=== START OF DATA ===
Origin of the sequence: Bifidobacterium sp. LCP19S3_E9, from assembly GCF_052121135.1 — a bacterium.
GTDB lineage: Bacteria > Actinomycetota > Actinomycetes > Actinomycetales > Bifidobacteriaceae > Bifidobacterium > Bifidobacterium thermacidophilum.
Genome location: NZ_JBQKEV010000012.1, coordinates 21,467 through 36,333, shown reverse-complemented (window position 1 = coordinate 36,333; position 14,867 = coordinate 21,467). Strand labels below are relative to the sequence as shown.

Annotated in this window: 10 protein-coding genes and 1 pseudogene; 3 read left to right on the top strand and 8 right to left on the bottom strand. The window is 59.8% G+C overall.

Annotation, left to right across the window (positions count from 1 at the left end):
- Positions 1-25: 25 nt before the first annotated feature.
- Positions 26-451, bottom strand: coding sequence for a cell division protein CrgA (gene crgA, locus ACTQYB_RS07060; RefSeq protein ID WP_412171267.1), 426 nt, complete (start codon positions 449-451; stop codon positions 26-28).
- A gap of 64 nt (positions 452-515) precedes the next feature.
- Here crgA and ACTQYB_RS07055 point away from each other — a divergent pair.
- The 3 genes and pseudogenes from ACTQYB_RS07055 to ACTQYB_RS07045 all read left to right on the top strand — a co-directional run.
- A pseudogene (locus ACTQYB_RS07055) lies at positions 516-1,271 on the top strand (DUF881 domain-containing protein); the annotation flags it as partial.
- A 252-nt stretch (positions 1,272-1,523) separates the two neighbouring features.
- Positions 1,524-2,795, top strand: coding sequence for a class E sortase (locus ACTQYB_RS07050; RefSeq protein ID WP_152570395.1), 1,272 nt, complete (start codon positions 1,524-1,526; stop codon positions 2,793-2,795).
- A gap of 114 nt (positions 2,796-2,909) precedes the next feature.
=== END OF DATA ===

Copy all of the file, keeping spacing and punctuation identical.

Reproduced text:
Origin of the sequence: Bifidobacterium sp. LCP19S3_E9, from assembly GCF_052121135.1 — a bacterium.
GTDB lineage: Bacteria > Actinomycetota > Actinomycetes > Actinomycetales > Bifidobacteriaceae > Bifidobacterium > Bifidobacterium thermacidophilum.
Genome location: NZ_JBQKEV010000012.1, coordinates 21,467 through 36,333, shown reverse-complemented (window position 1 = coordinate 36,333; position 14,867 = coordinate 21,467). Strand labels below are relative to the sequence as shown.

Annotated in this window: 10 protein-coding genes and 1 pseudogene; 3 read left to right on the top strand and 8 right to left on the bottom strand. The window is 59.8% G+C overall.

Annotation, left to right across the window (positions count from 1 at the left end):
- Positions 1-25: 25 nt before the first annotated feature.
- Positions 26-451, bottom strand: coding sequence for a cell division protein CrgA (gene crgA, locus ACTQYB_RS07060; RefSeq protein ID WP_412171267.1), 426 nt, complete (start codon positions 449-451; stop codon positions 26-28).
- A gap of 64 nt (positions 452-515) precedes the next feature.
- Here crgA and ACTQYB_RS07055 point away from each other — a divergent pair.
- The 3 genes and pseudogenes from ACTQYB_RS07055 to ACTQYB_RS07045 all read left to right on the top strand — a co-directional run.
- A pseudogene (locus ACTQYB_RS07055) lies at positions 516-1,271 on the top strand (DUF881 domain-containing protein); the annotation flags it as partial.
- A 252-nt stretch (positions 1,272-1,523) separates the two neighbouring features.
- Positions 1,524-2,795, top strand: coding sequence for a class E sortase (locus ACTQYB_RS07050; RefSeq protein ID WP_152570395.1), 1,272 nt, complete (start codon positions 1,524-1,526; stop codon positions 2,793-2,795).
- A gap of 114 nt (positions 2,796-2,909) precedes the next feature.